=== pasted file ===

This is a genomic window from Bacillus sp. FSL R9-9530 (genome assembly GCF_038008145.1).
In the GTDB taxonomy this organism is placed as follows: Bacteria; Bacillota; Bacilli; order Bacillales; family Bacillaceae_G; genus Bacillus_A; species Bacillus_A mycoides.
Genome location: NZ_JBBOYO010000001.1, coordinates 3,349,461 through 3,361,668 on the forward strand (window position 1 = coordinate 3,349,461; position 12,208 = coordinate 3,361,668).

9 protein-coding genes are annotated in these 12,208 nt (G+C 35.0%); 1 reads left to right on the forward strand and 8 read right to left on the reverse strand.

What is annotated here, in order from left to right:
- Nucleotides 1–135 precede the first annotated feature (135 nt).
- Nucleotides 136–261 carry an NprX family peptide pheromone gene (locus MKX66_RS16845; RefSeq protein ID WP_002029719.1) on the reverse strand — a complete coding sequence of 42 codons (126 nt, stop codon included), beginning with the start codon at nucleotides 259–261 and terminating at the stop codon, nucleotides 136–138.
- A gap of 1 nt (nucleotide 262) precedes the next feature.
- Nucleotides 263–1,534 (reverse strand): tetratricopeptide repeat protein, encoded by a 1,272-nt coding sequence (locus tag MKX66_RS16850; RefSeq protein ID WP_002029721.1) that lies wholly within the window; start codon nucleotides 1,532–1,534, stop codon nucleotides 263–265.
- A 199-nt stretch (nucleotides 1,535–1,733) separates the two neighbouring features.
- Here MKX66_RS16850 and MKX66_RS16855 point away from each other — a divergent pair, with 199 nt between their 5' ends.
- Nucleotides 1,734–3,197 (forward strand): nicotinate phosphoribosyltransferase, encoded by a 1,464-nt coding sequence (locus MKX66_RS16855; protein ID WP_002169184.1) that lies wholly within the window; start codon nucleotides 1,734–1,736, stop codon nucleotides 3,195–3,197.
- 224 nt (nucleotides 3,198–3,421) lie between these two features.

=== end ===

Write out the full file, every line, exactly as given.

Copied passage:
This is a genomic window from Bacillus sp. FSL R9-9530 (genome assembly GCF_038008145.1).
In the GTDB taxonomy this organism is placed as follows: Bacteria; Bacillota; Bacilli; order Bacillales; family Bacillaceae_G; genus Bacillus_A; species Bacillus_A mycoides.
Genome location: NZ_JBBOYO010000001.1, coordinates 3,349,461 through 3,361,668 on the forward strand (window position 1 = coordinate 3,349,461; position 12,208 = coordinate 3,361,668).

9 protein-coding genes are annotated in these 12,208 nt (G+C 35.0%); 1 reads left to right on the forward strand and 8 read right to left on the reverse strand.

What is annotated here, in order from left to right:
- Nucleotides 1–135 precede the first annotated feature (135 nt).
- Nucleotides 136–261 carry an NprX family peptide pheromone gene (locus MKX66_RS16845; RefSeq protein ID WP_002029719.1) on the reverse strand — a complete coding sequence of 42 codons (126 nt, stop codon included), beginning with the start codon at nucleotides 259–261 and terminating at the stop codon, nucleotides 136–138.
- A gap of 1 nt (nucleotide 262) precedes the next feature.
- Nucleotides 263–1,534 (reverse strand): tetratricopeptide repeat protein, encoded by a 1,272-nt coding sequence (locus tag MKX66_RS16850; RefSeq protein ID WP_002029721.1) that lies wholly within the window; start codon nucleotides 1,532–1,534, stop codon nucleotides 263–265.
- A 199-nt stretch (nucleotides 1,535–1,733) separates the two neighbouring features.
- Here MKX66_RS16850 and MKX66_RS16855 point away from each other — a divergent pair, with 199 nt between their 5' ends.
- Nucleotides 1,734–3,197 (forward strand): nicotinate phosphoribosyltransferase, encoded by a 1,464-nt coding sequence (locus MKX66_RS16855; protein ID WP_002169184.1) that lies wholly within the window; start codon nucleotides 1,734–1,736, stop codon nucleotides 3,195–3,197.
- 224 nt (nucleotides 3,198–3,421) lie between these two features.